Robertson: I think we just stumbled upon that picture when trying to see what else had been done to connect the two communities. I would definitely want to change the wording around to say, “Punk Rock is Hip-Hop.” There’s a lot to be said of the influence hip-hop had on punk, from the DIY ethic, to the underground concert scene. However, instead of playing the “who did it first game,” it is important to recognize the similarities.

Both genres have the power of self-expression. These artists are creators of music. And as a listener you realize, “Hey, I can do this too!” It’s absolutely empowering. Scenes start to form of artists, promoters, fans, and fanzine creators. A community is formed. Artists have an audience to receive a message.

Generally speaking, both genres confront reality. Whereas hip-hop can get to the heart of racism with topics from police brutality, education, employment, and housing (amongst many other institutional forms of racism), punk from white youth can challenge white culture and especially white privilege. Propagandhi is a punk group that does this well. Often their lyrics confront white hetero-male culture. So both genres together help create a complete picture.

&: What is this book’s role in a country that has become divided, often along generational and racial lines, on issues like police brutality?

Robertson: Here is a book set out to counter this division. Punk rockers have a history of run-ins with police and many punk groups have songs targeting the police. Dead Kennedys have “Police Truck” and Propagandhi have “Pigs Will Pay.” Propagandhi have a line that I was able to use while an undergraduate political science student. I was taking a crime and punishment course when the issue of police brutality was being discussed. The general theme was not to allow one bad apple to ruin the bunch. I countered with, “It’s not just isolated incidents of cop jocks kicking ass. It’s a (expletive) war machine protecting the wealth of the employing class.” These Propagandhi lyrics, among many others, were very valuable to me as an undergrad.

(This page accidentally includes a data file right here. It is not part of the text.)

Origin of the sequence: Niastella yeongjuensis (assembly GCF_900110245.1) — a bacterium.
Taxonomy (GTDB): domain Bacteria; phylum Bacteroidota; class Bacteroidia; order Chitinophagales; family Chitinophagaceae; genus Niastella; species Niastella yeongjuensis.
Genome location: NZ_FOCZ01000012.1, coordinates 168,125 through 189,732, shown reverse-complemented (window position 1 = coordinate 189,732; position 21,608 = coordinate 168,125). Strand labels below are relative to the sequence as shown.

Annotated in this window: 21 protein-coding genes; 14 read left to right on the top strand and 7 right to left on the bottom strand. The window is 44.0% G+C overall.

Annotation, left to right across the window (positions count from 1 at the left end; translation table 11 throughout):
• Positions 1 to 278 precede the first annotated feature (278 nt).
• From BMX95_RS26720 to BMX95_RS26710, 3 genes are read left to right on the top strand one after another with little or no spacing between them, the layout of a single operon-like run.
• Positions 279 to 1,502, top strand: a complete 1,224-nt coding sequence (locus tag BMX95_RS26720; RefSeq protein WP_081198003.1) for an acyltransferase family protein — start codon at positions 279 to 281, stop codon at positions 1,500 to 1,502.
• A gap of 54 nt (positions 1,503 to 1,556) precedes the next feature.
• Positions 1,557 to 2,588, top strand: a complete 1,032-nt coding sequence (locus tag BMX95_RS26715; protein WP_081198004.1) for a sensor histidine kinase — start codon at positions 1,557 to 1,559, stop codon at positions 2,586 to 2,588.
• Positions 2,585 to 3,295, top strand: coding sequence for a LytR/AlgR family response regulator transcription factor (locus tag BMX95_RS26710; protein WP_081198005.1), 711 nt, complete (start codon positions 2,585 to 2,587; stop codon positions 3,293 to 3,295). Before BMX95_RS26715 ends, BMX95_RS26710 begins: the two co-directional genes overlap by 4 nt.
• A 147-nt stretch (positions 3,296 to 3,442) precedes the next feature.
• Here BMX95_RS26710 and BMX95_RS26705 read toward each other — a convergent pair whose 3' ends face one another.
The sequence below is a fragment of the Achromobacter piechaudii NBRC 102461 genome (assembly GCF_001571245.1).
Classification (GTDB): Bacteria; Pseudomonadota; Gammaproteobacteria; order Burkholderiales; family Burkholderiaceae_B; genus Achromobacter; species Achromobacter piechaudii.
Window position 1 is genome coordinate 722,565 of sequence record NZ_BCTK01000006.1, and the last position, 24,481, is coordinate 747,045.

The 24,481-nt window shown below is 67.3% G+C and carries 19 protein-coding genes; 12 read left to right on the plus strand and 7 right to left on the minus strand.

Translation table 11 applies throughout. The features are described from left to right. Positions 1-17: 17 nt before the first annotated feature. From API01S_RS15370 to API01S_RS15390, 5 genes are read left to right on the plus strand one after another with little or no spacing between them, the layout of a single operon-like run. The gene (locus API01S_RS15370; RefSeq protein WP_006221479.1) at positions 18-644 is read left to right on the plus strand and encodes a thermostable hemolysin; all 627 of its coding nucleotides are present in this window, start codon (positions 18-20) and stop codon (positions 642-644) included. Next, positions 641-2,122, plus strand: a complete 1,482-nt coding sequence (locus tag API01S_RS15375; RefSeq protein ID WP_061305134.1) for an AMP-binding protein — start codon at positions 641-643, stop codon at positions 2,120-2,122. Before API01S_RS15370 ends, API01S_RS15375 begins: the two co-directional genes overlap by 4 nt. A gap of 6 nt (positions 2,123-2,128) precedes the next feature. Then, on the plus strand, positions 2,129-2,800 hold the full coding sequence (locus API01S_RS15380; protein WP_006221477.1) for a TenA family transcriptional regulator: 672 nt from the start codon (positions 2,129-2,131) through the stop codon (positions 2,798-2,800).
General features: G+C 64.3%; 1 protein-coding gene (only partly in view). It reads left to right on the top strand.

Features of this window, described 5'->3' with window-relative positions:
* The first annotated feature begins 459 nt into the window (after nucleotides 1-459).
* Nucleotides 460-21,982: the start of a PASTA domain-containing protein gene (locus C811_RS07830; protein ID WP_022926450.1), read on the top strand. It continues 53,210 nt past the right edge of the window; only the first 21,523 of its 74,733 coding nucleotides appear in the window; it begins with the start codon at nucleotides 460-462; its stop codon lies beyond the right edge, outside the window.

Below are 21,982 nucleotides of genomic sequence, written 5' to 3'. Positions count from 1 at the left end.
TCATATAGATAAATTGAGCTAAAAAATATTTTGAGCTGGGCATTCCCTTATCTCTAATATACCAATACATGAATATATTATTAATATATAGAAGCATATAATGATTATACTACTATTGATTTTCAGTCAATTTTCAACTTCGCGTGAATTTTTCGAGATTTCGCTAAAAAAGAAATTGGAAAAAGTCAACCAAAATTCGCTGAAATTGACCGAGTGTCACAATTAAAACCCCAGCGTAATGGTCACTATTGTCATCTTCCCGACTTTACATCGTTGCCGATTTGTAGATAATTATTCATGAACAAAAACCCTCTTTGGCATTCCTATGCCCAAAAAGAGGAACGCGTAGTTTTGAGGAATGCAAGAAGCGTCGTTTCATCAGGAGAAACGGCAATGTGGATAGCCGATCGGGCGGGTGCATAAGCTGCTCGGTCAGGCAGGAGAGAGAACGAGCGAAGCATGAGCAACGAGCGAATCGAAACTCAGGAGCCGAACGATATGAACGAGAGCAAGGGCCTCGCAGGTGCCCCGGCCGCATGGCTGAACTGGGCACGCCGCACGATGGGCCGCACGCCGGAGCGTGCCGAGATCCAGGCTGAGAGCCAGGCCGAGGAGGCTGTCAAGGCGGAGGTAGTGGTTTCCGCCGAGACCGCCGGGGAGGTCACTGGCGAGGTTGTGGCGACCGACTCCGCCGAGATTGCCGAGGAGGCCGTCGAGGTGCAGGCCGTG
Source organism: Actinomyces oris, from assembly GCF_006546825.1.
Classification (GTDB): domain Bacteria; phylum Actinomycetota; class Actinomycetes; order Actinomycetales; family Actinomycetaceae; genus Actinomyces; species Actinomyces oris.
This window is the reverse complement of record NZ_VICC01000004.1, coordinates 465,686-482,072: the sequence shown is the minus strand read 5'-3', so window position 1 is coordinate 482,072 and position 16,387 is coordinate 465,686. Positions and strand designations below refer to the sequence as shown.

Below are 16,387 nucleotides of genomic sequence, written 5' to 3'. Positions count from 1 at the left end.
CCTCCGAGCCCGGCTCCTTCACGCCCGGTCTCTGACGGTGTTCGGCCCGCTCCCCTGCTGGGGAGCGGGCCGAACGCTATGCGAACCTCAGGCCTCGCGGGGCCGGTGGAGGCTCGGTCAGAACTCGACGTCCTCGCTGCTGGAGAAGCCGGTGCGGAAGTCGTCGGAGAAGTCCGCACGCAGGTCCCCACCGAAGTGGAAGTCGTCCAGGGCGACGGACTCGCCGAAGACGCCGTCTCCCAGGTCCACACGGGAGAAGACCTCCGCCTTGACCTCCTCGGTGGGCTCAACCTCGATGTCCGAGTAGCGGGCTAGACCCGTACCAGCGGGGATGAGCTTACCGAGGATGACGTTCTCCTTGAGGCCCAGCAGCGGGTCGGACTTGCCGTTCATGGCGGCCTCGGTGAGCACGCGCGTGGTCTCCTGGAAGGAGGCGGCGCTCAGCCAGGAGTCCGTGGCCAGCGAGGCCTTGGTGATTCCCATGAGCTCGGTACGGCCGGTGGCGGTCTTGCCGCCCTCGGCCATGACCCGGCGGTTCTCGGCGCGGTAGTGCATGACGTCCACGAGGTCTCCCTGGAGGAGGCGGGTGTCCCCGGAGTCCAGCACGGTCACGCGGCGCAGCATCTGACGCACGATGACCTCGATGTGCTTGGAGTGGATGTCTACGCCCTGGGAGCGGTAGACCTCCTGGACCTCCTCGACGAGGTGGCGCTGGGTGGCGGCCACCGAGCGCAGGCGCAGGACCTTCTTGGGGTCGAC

Hip-hop and punk work great at pointing out social injustice. As stated earlier, both genres work in harmony to expose oppression in its many forms.

&: The book is described as being “intellectual but not too intellectualized.” Do you foresee “Rebel Music” being incorporated into curriculum for aspiring teachers?

Robertson: I certainly hope so. I hope the articles can work as a model for students to create their own analyses of songs to which they listen. Like a good hip-hop or punk song that can open up one’s mind, or help validate the sinking feeling youth have about life, I hope the book will inspire youth to say, “Hey, I can do this, too!”

&: If you could pick one group of people to read this book, what group would it be? Why?

Robertson: This book is for students who don’t think they fit in at school; who know that teachers can be wrong; who feel they have to leave their personal lives behind them as they enter the classroom door; and simply for students who want to be inspired.

So often, formal education fails to recognize the knowledge youth have gained from their homes, communities, and friends. This book helps in validating other forms of learning. There’s an amazing graphic novel that captures this so well. “Liberator,” a graphic novel by Matt Miner from Black Mask Studios, has this panel of a girl looking at a Propagandhi record in her bedroom, “I learned more about life from punk and hardcore records than I ever did at school.” The same can be said for hip-hop. “Rebel Music” says, “Yes, you’re on to something here – let’s look at it further.”

Further questions about the book may be directed to